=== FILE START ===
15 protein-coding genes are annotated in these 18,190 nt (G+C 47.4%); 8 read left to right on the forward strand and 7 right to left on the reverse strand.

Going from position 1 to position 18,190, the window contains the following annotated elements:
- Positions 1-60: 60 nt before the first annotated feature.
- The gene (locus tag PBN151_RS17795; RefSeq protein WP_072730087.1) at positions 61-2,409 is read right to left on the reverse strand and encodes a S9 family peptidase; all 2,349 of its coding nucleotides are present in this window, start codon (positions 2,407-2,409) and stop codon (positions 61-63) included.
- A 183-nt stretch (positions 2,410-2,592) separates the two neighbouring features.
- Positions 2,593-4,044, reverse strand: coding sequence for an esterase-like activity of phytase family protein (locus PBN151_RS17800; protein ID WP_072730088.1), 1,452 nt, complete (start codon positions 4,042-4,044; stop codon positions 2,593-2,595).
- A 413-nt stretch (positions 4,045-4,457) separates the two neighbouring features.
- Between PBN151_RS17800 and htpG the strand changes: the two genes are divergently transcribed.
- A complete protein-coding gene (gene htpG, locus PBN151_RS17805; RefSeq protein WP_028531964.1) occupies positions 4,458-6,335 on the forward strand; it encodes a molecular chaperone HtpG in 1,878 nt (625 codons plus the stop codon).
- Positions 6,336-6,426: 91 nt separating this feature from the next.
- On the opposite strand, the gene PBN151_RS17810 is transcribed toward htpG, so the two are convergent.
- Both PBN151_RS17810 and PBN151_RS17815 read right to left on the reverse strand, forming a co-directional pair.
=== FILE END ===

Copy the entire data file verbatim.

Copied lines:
15 protein-coding genes are annotated in these 18,190 nt (G+C 47.4%); 8 read left to right on the forward strand and 7 right to left on the reverse strand.

Going from position 1 to position 18,190, the window contains the following annotated elements:
- Positions 1-60: 60 nt before the first annotated feature.
- The gene (locus tag PBN151_RS17795; RefSeq protein WP_072730087.1) at positions 61-2,409 is read right to left on the reverse strand and encodes a S9 family peptidase; all 2,349 of its coding nucleotides are present in this window, start codon (positions 2,407-2,409) and stop codon (positions 61-63) included.
- A 183-nt stretch (positions 2,410-2,592) separates the two neighbouring features.
- Positions 2,593-4,044, reverse strand: coding sequence for an esterase-like activity of phytase family protein (locus PBN151_RS17800; protein ID WP_072730088.1), 1,452 nt, complete (start codon positions 4,042-4,044; stop codon positions 2,593-2,595).
- A 413-nt stretch (positions 4,045-4,457) separates the two neighbouring features.
- Between PBN151_RS17800 and htpG the strand changes: the two genes are divergently transcribed.
- A complete protein-coding gene (gene htpG, locus PBN151_RS17805; RefSeq protein WP_028531964.1) occupies positions 4,458-6,335 on the forward strand; it encodes a molecular chaperone HtpG in 1,878 nt (625 codons plus the stop codon).
- Positions 6,336-6,426: 91 nt separating this feature from the next.
- On the opposite strand, the gene PBN151_RS17810 is transcribed toward htpG, so the two are convergent.
- Both PBN151_RS17810 and PBN151_RS17815 read right to left on the reverse strand, forming a co-directional pair.